Negotiators quit Darfur, saying neither side is ready for peace

The UN negotiators attempting to bring peace to Darfur have resigned, admitting that their mission has been a failure.

Jan Eliasson, who has been leading the UN's peace efforts in Sudan for the past 18 months, announced that he and his African Union counterpart, Salim Ahmed Salim, would stand down to make way for a new negotiator.

"It is a very, very sombre situation," Mr Eliasson told The Independent. "I don't believe the parties are ready to sit down and make the necessary compromises."

Since the start of the year the level of violence in Darfur has dramatically increased. Both the government and some of the rebel groups have intensified their military activity. Banditry is also on the rise and aid groups delivering much-needed food and supplies to Darfur's 2.5 million displaced are facing daily attacks.

The joint UN/AU peacekeeping force has failed to stem the violence. Just under 10,000 military personnel and police officers have been deployed – a total of 26,000 were supposed to be in place.

But peacekeepers need a peace to keep. Mr Eliasson and Dr Salim launched a fresh round of peace talks amid much fanfare in Libya last October, but it fell apart within days when the most powerful rebel leaders refused to show up. Efforts to revive it have fallen flat.

"The last six months have seen some very negative developments," Mr Eliasson said. "If we don't have a mobilisation of energy from the international community we risk a major humanitarian disaster again. The margins of survival are so slim for the people of Darfur."

Both Mr Eliasson and Dr Salim were criticised for basing themselves outside Sudan (Mr Eliasson in Stockholm, Dr Salim in Dar es Salaam), and not spending enough time in Darfur itself. The new negotiator, who has not yet been named, is expected to be based in Khartoum.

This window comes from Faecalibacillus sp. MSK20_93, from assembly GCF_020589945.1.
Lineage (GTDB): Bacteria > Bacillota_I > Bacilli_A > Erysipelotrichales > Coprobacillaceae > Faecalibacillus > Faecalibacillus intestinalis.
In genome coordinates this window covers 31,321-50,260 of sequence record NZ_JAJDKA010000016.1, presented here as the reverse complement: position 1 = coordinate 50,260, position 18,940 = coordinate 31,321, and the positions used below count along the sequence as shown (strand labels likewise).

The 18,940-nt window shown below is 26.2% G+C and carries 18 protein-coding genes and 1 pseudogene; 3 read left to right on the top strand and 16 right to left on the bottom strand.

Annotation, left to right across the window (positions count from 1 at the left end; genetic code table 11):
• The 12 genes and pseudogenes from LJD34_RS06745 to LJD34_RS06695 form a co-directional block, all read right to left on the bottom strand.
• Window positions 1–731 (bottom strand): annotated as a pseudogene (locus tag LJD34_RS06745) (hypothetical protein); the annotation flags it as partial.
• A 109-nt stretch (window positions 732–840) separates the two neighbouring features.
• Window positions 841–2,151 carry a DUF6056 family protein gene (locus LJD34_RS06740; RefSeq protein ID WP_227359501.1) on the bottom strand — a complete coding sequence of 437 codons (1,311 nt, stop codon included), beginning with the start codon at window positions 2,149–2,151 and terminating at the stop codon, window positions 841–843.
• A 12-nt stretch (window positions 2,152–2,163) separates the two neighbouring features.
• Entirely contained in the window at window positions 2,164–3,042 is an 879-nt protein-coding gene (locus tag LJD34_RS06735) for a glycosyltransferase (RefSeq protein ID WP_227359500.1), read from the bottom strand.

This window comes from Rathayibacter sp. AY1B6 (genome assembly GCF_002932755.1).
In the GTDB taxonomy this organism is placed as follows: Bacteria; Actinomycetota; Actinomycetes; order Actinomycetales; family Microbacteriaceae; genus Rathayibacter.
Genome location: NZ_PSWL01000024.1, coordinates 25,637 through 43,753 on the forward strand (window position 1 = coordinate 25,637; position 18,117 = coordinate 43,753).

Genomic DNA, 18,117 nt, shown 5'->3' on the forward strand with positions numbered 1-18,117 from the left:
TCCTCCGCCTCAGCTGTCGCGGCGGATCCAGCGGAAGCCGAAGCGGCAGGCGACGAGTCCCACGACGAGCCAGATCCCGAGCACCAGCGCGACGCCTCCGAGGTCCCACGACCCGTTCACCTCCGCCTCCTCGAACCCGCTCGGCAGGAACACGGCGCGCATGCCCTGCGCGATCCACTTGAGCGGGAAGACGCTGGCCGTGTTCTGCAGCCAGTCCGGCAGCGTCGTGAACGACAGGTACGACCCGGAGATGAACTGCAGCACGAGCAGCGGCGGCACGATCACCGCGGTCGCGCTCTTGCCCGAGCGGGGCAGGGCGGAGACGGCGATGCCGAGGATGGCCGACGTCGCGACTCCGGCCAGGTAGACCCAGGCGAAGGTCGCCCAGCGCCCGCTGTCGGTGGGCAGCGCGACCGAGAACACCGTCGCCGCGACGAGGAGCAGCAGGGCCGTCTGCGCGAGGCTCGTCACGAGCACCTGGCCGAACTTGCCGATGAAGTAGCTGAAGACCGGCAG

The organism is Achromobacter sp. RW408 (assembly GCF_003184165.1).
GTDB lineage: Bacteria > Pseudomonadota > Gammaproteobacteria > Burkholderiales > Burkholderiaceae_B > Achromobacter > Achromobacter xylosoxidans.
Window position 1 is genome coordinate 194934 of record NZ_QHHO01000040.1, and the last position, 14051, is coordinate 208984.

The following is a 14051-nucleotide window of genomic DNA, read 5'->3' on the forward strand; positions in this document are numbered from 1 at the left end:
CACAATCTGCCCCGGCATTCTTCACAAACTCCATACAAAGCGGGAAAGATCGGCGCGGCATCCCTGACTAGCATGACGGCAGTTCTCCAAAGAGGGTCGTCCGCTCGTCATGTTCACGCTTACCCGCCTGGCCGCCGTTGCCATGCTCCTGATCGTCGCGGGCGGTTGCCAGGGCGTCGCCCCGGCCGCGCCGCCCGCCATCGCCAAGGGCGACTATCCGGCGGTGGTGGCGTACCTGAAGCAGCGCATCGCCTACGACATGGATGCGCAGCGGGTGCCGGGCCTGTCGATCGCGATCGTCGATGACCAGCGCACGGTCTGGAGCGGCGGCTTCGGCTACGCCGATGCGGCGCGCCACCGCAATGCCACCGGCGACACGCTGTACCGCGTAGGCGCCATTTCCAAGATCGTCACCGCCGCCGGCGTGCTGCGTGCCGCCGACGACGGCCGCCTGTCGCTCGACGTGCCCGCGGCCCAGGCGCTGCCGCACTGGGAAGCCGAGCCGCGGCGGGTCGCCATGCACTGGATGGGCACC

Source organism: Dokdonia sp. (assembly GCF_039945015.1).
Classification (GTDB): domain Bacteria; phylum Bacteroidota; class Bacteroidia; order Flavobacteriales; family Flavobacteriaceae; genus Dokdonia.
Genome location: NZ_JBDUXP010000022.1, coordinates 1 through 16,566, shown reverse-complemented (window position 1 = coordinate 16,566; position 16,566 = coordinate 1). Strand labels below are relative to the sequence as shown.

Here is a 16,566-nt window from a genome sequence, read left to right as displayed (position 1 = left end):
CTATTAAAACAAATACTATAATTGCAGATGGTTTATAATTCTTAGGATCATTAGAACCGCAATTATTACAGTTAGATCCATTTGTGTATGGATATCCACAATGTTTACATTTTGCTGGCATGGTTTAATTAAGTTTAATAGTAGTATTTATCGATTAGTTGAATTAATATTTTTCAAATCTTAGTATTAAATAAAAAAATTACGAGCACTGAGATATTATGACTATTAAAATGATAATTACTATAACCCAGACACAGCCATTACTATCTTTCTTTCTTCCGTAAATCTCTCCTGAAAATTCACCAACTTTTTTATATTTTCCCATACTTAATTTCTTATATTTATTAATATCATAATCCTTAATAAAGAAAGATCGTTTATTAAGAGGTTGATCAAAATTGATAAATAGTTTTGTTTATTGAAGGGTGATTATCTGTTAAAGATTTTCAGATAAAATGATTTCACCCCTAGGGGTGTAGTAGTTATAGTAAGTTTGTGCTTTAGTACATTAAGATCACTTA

"We may have made tactical mistakes," Mr Eliasson said, "but you can never come away from the fact that it is the parties to the conflict that have the responsibility – the government and the rebel movements." One of the biggest problems Mr Eliasson faced was the fragmentation of the rebel groups. The two groups which had begun the rebellion in 2003 had split into at least 15 by the middle of 2007.

Mr Eliasson admitted he had been "hopeful" in August last year when representatives from eight rebel groups met in Arusha, Tanzania, to agree a common position. The Arusha talks came just weeks after the UN Security Council had agreed to send peacekeepers to Darfur.

Buoyed by the success of Arusha, Mr Eliasson urged the UN secretary general, Ban Ki-moon, to press ahead with the Libya talks between the rebels and the Sudanese government.

For the talks to be successful the rebel groups needed to stay united, Sudan's government of national unity needed to speak with one voice, regional powers like Chad and Libya needed to be fully on board, and the international community needed to give the talks their full support.

None of these things happened – and the situation has only deteriorated since then. There are now an estimated 30 rebel groups, one of which, the Justice and Equality Movement, tried to attack Khartoum last month. Sudan's coalition government, which includes former southern rebels, is struggling to remain united following the destruction of the oil-rich border town of Abyei by forces loyal to the north. Relations between Chad and Sudan are at an all-time low after each accused the other of backing coup attempts.

James Smith, chief executive of the Darfur campaign group the Aegis Trust, said the peace process needs more than just a new negotiator. "At the moment it is going nowhere, but unless a new negotiator has new carrots or sticks it's destined to fail. The situation is unbelievably bleak."

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